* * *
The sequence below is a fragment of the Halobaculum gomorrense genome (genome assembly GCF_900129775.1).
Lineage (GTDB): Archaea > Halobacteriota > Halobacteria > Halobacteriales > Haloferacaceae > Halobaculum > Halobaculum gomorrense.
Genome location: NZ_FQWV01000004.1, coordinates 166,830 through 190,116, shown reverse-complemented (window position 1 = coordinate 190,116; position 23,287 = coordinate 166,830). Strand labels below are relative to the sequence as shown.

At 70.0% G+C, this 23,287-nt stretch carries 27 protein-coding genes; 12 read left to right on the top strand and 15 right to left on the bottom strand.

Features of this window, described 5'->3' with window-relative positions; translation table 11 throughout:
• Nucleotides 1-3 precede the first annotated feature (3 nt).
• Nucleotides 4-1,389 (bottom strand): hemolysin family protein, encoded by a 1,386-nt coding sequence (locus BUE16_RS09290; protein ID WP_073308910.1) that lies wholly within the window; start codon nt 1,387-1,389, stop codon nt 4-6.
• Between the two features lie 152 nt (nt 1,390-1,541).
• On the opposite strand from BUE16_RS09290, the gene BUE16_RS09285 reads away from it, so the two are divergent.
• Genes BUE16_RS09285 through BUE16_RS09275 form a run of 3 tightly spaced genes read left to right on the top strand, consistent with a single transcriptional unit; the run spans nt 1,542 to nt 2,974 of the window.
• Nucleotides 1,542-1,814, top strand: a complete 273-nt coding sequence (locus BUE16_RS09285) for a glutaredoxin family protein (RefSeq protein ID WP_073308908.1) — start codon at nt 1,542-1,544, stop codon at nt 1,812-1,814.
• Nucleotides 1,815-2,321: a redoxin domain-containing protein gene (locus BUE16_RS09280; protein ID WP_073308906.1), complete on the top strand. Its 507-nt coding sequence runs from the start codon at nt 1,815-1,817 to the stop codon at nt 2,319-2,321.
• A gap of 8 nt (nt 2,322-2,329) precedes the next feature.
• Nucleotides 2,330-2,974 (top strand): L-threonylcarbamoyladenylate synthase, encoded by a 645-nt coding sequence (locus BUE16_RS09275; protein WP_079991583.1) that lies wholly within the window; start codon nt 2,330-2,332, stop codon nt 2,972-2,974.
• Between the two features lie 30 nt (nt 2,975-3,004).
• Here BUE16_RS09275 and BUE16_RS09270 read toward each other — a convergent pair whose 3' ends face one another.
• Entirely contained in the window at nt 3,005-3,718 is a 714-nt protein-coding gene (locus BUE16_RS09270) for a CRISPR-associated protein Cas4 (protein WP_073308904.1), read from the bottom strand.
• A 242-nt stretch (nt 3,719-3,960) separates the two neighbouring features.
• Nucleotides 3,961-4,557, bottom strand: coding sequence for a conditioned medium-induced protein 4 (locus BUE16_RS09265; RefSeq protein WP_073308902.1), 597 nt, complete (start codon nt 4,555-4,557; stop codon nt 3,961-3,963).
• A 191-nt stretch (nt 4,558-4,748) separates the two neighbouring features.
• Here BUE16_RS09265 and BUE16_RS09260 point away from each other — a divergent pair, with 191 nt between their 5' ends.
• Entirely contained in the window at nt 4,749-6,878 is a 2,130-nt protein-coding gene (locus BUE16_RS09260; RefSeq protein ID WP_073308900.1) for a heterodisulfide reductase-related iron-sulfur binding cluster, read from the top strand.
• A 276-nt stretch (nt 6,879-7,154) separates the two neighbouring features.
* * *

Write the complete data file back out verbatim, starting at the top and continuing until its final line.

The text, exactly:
The sequence below is a fragment of the Halobaculum gomorrense genome (genome assembly GCF_900129775.1).
Lineage (GTDB): Archaea > Halobacteriota > Halobacteria > Halobacteriales > Haloferacaceae > Halobaculum > Halobaculum gomorrense.
Genome location: NZ_FQWV01000004.1, coordinates 166,830 through 190,116, shown reverse-complemented (window position 1 = coordinate 190,116; position 23,287 = coordinate 166,830). Strand labels below are relative to the sequence as shown.

At 70.0% G+C, this 23,287-nt stretch carries 27 protein-coding genes; 12 read left to right on the top strand and 15 right to left on the bottom strand.

Features of this window, described 5'->3' with window-relative positions; translation table 11 throughout:
• Nucleotides 1-3 precede the first annotated feature (3 nt).
• Nucleotides 4-1,389 (bottom strand): hemolysin family protein, encoded by a 1,386-nt coding sequence (locus BUE16_RS09290; protein ID WP_073308910.1) that lies wholly within the window; start codon nt 1,387-1,389, stop codon nt 4-6.
• Between the two features lie 152 nt (nt 1,390-1,541).
• On the opposite strand from BUE16_RS09290, the gene BUE16_RS09285 reads away from it, so the two are divergent.
• Genes BUE16_RS09285 through BUE16_RS09275 form a run of 3 tightly spaced genes read left to right on the top strand, consistent with a single transcriptional unit; the run spans nt 1,542 to nt 2,974 of the window.
• Nucleotides 1,542-1,814, top strand: a complete 273-nt coding sequence (locus BUE16_RS09285) for a glutaredoxin family protein (RefSeq protein ID WP_073308908.1) — start codon at nt 1,542-1,544, stop codon at nt 1,812-1,814.
• Nucleotides 1,815-2,321: a redoxin domain-containing protein gene (locus BUE16_RS09280; protein ID WP_073308906.1), complete on the top strand. Its 507-nt coding sequence runs from the start codon at nt 1,815-1,817 to the stop codon at nt 2,319-2,321.
• A gap of 8 nt (nt 2,322-2,329) precedes the next feature.
• Nucleotides 2,330-2,974 (top strand): L-threonylcarbamoyladenylate synthase, encoded by a 645-nt coding sequence (locus BUE16_RS09275; protein WP_079991583.1) that lies wholly within the window; start codon nt 2,330-2,332, stop codon nt 2,972-2,974.
• Between the two features lie 30 nt (nt 2,975-3,004).
• Here BUE16_RS09275 and BUE16_RS09270 read toward each other — a convergent pair whose 3' ends face one another.
• Entirely contained in the window at nt 3,005-3,718 is a 714-nt protein-coding gene (locus BUE16_RS09270) for a CRISPR-associated protein Cas4 (protein WP_073308904.1), read from the bottom strand.
• A 242-nt stretch (nt 3,719-3,960) separates the two neighbouring features.
• Nucleotides 3,961-4,557, bottom strand: coding sequence for a conditioned medium-induced protein 4 (locus BUE16_RS09265; RefSeq protein WP_073308902.1), 597 nt, complete (start codon nt 4,555-4,557; stop codon nt 3,961-3,963).
• A 191-nt stretch (nt 4,558-4,748) separates the two neighbouring features.
• Here BUE16_RS09265 and BUE16_RS09260 point away from each other — a divergent pair, with 191 nt between their 5' ends.
• Entirely contained in the window at nt 4,749-6,878 is a 2,130-nt protein-coding gene (locus BUE16_RS09260; RefSeq protein ID WP_073308900.1) for a heterodisulfide reductase-related iron-sulfur binding cluster, read from the top strand.
• A 276-nt stretch (nt 6,879-7,154) separates the two neighbouring features.